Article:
In Memoriam: The Species We Lost To Extinction In 2018

Each year, the Oscars present an In Memoriam – a roundup of the famous faces the world lost in the past 12 months. And as the year that’s seen warnings of apocalyptic worldwide extinctions with effects lasting millions of years into the future finally draws to its close, it’s only fitting that we do the same.

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2018 was also the year the Eastern Puma was officially declared extinct; the US Fish and Wildlife Service made the declaration in January, removing the animals from the list of endangered species for the final time.
So here’s a tribute to all the species we lost in 2018.

Fittingly, the first wildlife obituary belongs to a movie star: the Spix’s Macaw. The star of Rio’s brilliant blue plumage has now been seen in the wild for the last time – around 100 of the birds still exist, and all are in captivity.


RIP Spix's Macaw. © Al Wabra/Wildlife Preservation

Flying with the Macaws into extinction were the less well-known Alagoas foliage-gleaner, cryptic treehunter, and poo-uli. A recent study by biologists at BirdLife International put the probability of these species’ survival at just 0.1 – low enough to nudge them from “critically endangered” to “extinct” on the IUCN Red List.

Human activities are the ultimate drivers of virtually all recent extinctions,” Stuart Butchart, Chief Scientist at BirdLife International, told IFLScience at the time.

"It is certainly the case that the rate of extinctions on continents is higher than ever before. And that the rate will continue to increase without concerted conservation efforts."

2018 was the year the eastern cougar was officially declared extinct – likely 80 years after the last one was killed in Maine. Sudan, the last male northern white rhino left in the world, died, reducing the global population of the species to just two females. And for many other animals, like the 12 tiny vaquita porpoises left in existence, it’s just a matter of time.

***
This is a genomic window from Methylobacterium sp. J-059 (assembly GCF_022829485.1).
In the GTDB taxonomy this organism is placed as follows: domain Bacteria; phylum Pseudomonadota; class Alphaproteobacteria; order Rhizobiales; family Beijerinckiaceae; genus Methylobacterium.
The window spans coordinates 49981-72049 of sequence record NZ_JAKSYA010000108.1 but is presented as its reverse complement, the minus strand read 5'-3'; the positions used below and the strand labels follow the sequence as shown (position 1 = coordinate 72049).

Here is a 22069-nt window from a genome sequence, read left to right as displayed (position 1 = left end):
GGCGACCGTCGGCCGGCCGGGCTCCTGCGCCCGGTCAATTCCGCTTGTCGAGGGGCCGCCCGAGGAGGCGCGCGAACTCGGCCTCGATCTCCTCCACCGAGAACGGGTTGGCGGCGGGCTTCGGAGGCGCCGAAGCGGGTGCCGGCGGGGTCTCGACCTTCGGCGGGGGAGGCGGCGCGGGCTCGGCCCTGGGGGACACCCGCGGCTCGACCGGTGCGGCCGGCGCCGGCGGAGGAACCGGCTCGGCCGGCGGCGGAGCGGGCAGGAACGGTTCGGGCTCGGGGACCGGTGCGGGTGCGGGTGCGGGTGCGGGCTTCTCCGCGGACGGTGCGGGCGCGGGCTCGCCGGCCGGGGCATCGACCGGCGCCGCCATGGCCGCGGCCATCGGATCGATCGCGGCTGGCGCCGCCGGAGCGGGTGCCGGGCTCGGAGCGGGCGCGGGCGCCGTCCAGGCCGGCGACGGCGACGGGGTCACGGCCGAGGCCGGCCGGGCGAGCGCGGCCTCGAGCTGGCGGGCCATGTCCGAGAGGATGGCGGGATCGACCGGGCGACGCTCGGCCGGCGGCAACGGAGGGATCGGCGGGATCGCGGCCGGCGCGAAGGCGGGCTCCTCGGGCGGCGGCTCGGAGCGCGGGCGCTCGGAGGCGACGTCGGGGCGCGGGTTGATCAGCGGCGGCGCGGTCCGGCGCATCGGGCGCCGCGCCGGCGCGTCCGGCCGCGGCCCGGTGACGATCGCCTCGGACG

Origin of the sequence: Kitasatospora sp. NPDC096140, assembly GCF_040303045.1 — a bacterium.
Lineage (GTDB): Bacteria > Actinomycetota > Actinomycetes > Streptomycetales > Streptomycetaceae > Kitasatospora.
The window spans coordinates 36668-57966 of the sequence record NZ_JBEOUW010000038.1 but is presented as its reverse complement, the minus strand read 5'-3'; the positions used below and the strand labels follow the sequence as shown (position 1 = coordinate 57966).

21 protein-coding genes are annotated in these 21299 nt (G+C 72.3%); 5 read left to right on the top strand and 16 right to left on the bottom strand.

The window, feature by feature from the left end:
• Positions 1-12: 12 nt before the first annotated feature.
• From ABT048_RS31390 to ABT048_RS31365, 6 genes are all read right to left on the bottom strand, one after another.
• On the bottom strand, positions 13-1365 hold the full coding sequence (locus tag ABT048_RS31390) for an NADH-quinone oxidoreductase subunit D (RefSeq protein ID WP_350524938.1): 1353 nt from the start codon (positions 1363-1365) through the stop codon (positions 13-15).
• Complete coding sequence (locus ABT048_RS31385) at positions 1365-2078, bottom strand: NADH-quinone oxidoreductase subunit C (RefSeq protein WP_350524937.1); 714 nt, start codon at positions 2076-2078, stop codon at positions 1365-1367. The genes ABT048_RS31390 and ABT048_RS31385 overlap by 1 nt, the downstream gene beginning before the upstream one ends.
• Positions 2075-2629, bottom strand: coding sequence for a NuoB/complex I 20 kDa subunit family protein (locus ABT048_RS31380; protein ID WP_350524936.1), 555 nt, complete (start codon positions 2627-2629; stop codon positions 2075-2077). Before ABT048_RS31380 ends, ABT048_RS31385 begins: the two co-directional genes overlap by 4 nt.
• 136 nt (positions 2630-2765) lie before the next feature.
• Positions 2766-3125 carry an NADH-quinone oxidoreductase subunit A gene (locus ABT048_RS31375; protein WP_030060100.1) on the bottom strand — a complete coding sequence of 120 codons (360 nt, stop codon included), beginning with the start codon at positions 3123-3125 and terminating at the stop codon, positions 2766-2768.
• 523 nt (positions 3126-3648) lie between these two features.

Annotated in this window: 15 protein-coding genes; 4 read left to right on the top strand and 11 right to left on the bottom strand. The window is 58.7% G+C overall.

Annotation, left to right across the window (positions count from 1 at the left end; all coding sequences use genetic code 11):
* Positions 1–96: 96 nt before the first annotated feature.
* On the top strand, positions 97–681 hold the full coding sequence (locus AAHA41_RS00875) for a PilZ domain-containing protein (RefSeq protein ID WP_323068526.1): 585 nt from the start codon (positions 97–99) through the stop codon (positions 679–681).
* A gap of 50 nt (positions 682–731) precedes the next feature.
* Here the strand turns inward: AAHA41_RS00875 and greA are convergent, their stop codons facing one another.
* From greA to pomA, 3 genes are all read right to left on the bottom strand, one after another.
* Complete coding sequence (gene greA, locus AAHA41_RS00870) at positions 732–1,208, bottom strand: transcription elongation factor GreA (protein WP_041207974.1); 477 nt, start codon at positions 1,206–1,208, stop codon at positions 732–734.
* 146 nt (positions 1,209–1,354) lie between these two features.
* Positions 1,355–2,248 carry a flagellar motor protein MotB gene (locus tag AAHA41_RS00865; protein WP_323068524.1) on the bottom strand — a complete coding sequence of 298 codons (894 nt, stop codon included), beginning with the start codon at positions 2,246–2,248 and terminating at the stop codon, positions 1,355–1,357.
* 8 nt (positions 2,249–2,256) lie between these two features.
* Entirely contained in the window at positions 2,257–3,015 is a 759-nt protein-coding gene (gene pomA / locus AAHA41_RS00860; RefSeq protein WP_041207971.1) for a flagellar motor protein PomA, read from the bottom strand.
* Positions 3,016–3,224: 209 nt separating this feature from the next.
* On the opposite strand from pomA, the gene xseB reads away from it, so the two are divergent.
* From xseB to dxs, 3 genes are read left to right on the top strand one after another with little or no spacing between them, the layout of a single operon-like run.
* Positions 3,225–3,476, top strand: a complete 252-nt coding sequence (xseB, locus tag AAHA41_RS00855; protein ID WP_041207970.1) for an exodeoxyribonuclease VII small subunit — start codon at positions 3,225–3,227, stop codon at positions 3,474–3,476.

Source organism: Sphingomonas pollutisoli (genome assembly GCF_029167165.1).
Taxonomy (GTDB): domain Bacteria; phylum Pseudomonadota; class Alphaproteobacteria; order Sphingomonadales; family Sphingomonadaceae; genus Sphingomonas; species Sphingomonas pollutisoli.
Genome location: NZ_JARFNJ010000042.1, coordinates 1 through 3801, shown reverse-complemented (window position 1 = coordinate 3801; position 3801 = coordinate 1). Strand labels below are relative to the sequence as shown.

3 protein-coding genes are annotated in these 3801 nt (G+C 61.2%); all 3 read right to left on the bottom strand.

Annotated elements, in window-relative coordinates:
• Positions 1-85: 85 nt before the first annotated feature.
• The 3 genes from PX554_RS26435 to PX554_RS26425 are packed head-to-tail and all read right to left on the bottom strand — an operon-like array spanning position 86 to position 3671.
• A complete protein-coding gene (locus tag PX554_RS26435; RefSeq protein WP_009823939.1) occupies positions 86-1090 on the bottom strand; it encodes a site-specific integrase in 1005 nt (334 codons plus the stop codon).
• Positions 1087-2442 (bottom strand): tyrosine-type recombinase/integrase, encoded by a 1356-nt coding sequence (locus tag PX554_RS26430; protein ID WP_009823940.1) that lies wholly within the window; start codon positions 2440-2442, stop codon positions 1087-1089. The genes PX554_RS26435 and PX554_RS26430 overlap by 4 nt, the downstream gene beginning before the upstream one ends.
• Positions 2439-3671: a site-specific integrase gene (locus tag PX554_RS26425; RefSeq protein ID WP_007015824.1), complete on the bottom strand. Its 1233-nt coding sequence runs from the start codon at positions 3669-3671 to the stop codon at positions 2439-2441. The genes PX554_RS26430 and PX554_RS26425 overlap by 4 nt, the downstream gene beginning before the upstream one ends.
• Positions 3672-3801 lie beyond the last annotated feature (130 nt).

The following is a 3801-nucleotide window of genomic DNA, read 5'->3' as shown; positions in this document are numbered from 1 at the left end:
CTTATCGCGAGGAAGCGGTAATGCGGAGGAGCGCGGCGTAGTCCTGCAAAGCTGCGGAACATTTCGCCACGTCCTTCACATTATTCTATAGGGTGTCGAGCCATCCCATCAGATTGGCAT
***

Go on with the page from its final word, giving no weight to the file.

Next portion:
We’re about to lose [the vaquita],” Sea McKeon, a biology professor at St Mary’s College of Maryland and co-host of The Naturalist Podcast, told Mashable.

[Total extinction] could come next year. It could be this year. At some point it becomes a dice roll.


So long vaquita. Paula Olson/NOAA/Wikimedia Commons

Not only are we wiping out some of the world’s newest species – like the Tapanuli orangutan, discovered in 2017 and already facing extinction thanks to human industry – but we’re killing off some of the oldest as well. Chinese giant salamanders, the “living fossils” whose ancestors roamed the Earth alongside stegosaurus and diplodocus, are now on the brink of extinction – and, despite surviving for more than 250 million years, so are many of the world’s most unique sharks and rays.

Giraffes were declared critically endangered for the first time in 2018, and almost all lemurs are doomed. Insects are particularly in danger. We’ve lost 97 percent of western monarch butterflies in the US, and South American creepy-crawlies are declining rapidly as well.

Insects power the world in a real way — they make the world work," said McKeon. "We're dropping those numbers radically… That should scare people.



But there is cause for hope. In amongst all the doom and gloom, 2018 also saw mountain gorillas saved from their critically endangered status and wild black rhinos returned to Chad for the first time in 50 years. The adorable San Quintin kangaroo rat was found to be alive and well after three decades of assumed extinction, and the rare Lake Pátzcuaro salamander was saved from extinction thanks to an order of Mexican nuns.

Most promisingly of all, there’s even hope for the two lonely northern white rhinos. No, we’re not talking about a rhinoceros-based immaculate conception here – but research this year found that northern and southern white rhinos are more closely related than previously thought, making hybrids born via IVF a real possibility.

When it comes to … endangered species, we don’t have the luxury of trial and error,” Thomas Hildebrandt, the scientist behind the groundbreaking conservation technique, warned at the time.

Losing species means losing the books of evolution before we have the chance to read them.

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